Does Phil A. Buster Hate Christians?
For years, as a conscientious Christian, I have tried to understand the point of view of those fundamentalists, supposedly guided by nothing but Scripture, who seem to believe the Bible clearly instructs us that Human Life begins at conception; that homosexuality is a major threat to godliness, and that equal rights for women represents a rebellion against the divine order. Sure, you can nitpick your way through law, prophets, Gospels, and Epistles, like one of those "activist judges," and justify this point of view, but it hardly seems obvious, much less obligatory for Bible Believers. Still, there is some support for their position in the letter of The Word, even if I personally think it violates its spirit.
But the current effort by Christian Right activists and the Grand Old Party to suggest that conservative evangelical Protestant Christians have a religious obligation to oppose the use of Senate filibusters against judicial nominations goes so far beyond any conceivable scripture-based approach to public life as to be actively hilarious.
(Catholics, of course, are a different matter, since their tradition makes church teachings, the Early Fathers, and Natural Law important sources of moral guidance alongside scripture, and indeed, keys to interpreting scripture. But American Catholic leaders, much as many of them may desire a judicial revolution that could lead to the overturning of Roe v. Wade, are not likely to join this particular partisan campaign).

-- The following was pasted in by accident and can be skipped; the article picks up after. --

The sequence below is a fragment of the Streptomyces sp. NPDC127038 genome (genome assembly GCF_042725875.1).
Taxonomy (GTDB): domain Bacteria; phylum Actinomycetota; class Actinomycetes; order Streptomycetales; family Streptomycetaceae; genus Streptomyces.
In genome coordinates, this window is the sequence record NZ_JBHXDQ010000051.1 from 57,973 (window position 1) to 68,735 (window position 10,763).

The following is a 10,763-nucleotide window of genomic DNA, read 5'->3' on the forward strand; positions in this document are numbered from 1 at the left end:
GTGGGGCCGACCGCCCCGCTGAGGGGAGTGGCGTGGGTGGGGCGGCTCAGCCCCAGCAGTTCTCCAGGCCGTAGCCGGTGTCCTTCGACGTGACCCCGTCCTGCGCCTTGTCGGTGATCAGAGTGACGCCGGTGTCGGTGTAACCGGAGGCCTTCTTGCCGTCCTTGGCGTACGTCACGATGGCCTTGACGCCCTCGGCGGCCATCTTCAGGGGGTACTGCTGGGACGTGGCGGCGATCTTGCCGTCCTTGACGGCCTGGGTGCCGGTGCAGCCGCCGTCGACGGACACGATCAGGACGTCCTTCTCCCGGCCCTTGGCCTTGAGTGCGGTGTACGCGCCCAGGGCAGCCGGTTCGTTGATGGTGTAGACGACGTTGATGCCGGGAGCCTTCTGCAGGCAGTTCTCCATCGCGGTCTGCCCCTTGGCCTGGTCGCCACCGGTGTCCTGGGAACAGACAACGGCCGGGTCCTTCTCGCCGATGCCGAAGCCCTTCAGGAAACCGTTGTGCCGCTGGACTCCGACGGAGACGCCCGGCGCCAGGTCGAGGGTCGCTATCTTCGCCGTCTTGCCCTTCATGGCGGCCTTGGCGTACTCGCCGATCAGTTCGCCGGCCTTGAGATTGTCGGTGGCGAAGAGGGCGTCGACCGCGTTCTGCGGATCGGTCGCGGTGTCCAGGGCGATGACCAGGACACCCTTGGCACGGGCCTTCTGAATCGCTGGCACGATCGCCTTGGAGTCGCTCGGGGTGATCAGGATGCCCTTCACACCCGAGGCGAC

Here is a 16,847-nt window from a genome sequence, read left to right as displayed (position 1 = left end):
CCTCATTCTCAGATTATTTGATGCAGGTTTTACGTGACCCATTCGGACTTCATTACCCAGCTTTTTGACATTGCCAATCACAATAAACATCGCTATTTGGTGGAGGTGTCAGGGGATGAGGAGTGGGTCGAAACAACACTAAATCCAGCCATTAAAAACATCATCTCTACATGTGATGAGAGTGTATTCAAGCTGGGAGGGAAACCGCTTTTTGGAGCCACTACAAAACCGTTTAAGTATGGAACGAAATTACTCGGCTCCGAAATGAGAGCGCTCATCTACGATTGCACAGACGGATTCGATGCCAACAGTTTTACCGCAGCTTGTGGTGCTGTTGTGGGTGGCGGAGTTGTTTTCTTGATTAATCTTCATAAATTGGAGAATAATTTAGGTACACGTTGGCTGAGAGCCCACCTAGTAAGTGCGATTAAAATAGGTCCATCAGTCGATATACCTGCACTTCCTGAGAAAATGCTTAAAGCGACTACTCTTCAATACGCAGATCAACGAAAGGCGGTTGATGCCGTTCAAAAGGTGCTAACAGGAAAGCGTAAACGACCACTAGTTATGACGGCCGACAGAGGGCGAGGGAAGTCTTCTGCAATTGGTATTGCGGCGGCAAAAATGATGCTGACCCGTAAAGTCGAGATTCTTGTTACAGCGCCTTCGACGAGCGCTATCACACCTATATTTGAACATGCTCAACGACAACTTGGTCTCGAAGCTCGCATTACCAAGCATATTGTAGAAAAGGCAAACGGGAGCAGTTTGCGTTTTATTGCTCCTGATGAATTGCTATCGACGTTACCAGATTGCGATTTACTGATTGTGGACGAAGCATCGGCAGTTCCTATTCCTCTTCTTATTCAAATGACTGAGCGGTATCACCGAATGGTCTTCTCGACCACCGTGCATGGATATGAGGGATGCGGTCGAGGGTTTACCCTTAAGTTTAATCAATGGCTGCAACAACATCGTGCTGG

The patent absurdity of pretending that evangelicals have to go so far in the tank for the GOP as to support their parliamentary tactics probably explains why the proponents of this campaign have adopted so paranoid a message. This is not just a matter of obedience to scripture or to God's Will, they say: it's an act of self-defense against a judiciary that hates Christians and is determined to stamp out religious freedom. Never mind that a majority of federal judges were appointed by Republican presidents; this is a life-or-death matter for faith itself.
I think these fanatics are egregiously over-reaching on this subject, and are also offering Democrats a big opening for outreach to people they normally don't talk to. It's a great opportunity for Democrats to simply say to conservative evangelical Christians: we don't hate you, we don't support judicial actions that abridge your rights, and by the way, you might want to take a long look at the leaders who would subordinate your faith to partisan politics.
Let the GOP try to explain to people of faith why the filibuster is the worst threat to Christian religious freedom since Julian the Apostate. And don't give them the illegitimate ammunition of buying into the idea that Phil A. Buster's fate is a struggle between religious and non-religious points of view. --